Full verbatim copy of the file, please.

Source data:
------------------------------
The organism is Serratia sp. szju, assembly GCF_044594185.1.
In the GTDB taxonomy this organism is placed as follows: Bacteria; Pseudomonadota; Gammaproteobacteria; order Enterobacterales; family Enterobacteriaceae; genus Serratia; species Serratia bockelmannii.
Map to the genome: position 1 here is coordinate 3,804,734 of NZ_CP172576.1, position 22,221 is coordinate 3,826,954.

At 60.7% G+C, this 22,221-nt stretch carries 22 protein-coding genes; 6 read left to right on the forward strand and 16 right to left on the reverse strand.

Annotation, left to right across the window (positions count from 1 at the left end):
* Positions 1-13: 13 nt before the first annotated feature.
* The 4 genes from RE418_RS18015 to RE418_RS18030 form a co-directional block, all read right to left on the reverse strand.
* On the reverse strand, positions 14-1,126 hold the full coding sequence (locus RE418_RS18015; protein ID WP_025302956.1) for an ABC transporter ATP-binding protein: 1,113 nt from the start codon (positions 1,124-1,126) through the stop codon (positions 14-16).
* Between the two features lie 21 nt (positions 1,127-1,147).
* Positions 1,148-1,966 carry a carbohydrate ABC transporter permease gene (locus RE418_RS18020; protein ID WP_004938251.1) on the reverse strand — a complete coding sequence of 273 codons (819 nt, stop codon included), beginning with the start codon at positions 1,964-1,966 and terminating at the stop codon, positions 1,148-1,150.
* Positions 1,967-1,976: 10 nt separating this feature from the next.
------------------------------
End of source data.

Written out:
The organism is Serratia sp. szju, assembly GCF_044594185.1.
In the GTDB taxonomy this organism is placed as follows: Bacteria; Pseudomonadota; Gammaproteobacteria; order Enterobacterales; family Enterobacteriaceae; genus Serratia; species Serratia bockelmannii.
Map to the genome: position 1 here is coordinate 3,804,734 of NZ_CP172576.1, position 22,221 is coordinate 3,826,954.

At 60.7% G+C, this 22,221-nt stretch carries 22 protein-coding genes; 6 read left to right on the forward strand and 16 right to left on the reverse strand.

Annotation, left to right across the window (positions count from 1 at the left end):
* Positions 1-13: 13 nt before the first annotated feature.
* The 4 genes from RE418_RS18015 to RE418_RS18030 form a co-directional block, all read right to left on the reverse strand.
* On the reverse strand, positions 14-1,126 hold the full coding sequence (locus RE418_RS18015; protein ID WP_025302956.1) for an ABC transporter ATP-binding protein: 1,113 nt from the start codon (positions 1,124-1,126) through the stop codon (positions 14-16).
* Between the two features lie 21 nt (positions 1,127-1,147).
* Positions 1,148-1,966 carry a carbohydrate ABC transporter permease gene (locus RE418_RS18020; protein ID WP_004938251.1) on the reverse strand — a complete coding sequence of 273 codons (819 nt, stop codon included), beginning with the start codon at positions 1,964-1,966 and terminating at the stop codon, positions 1,148-1,150.
* Positions 1,967-1,976: 10 nt separating this feature from the next.